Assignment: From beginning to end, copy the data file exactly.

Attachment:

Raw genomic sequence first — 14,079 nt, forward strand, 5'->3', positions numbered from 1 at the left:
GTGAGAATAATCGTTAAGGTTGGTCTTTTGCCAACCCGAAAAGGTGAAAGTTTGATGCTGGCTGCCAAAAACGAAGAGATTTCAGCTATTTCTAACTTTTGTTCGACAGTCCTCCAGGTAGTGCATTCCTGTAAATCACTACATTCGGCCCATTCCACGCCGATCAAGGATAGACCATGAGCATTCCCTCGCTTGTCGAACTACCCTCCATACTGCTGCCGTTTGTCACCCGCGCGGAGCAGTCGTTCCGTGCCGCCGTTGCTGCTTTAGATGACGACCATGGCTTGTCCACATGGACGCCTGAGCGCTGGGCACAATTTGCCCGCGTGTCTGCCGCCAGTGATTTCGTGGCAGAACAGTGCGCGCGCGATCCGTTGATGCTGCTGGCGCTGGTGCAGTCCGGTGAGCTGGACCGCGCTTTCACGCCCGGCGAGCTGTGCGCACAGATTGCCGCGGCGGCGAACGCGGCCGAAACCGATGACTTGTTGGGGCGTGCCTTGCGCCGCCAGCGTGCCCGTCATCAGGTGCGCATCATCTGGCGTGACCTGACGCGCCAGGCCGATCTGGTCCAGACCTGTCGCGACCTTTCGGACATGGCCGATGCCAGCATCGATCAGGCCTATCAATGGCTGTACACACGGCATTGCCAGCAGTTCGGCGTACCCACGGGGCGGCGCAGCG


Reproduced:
Raw genomic sequence first — 14,079 nt, forward strand, 5'->3', positions numbered from 1 at the left:
GTGAGAATAATCGTTAAGGTTGGTCTTTTGCCAACCCGAAAAGGTGAAAGTTTGATGCTGGCTGCCAAAAACGAAGAGATTTCAGCTATTTCTAACTTTTGTTCGACAGTCCTCCAGGTAGTGCATTCCTGTAAATCACTACATTCGGCCCATTCCACGCCGATCAAGGATAGACCATGAGCATTCCCTCGCTTGTCGAACTACCCTCCATACTGCTGCCGTTTGTCACCCGCGCGGAGCAGTCGTTCCGTGCCGCCGTTGCTGCTTTAGATGACGACCATGGCTTGTCCACATGGACGCCTGAGCGCTGGGCACAATTTGCCCGCGTGTCTGCCGCCAGTGATTTCGTGGCAGAACAGTGCGCGCGCGATCCGTTGATGCTGCTGGCGCTGGTGCAGTCCGGTGAGCTGGACCGCGCTTTCACGCCCGGCGAGCTGTGCGCACAGATTGCCGCGGCGGCGAACGCGGCCGAAACCGATGACTTGTTGGGGCGTGCCTTGCGCCGCCAGCGTGCCCGTCATCAGGTGCGCATCATCTGGCGTGACCTGACGCGCCAGGCCGATCTGGTCCAGACCTGTCGCGACCTTTCGGACATGGCCGATGCCAGCATCGATCAGGCCTATCAATGGCTGTACACACGGCATTGCCAGCAGTTCGGCGTACCCACGGGGCGGCGCAGCG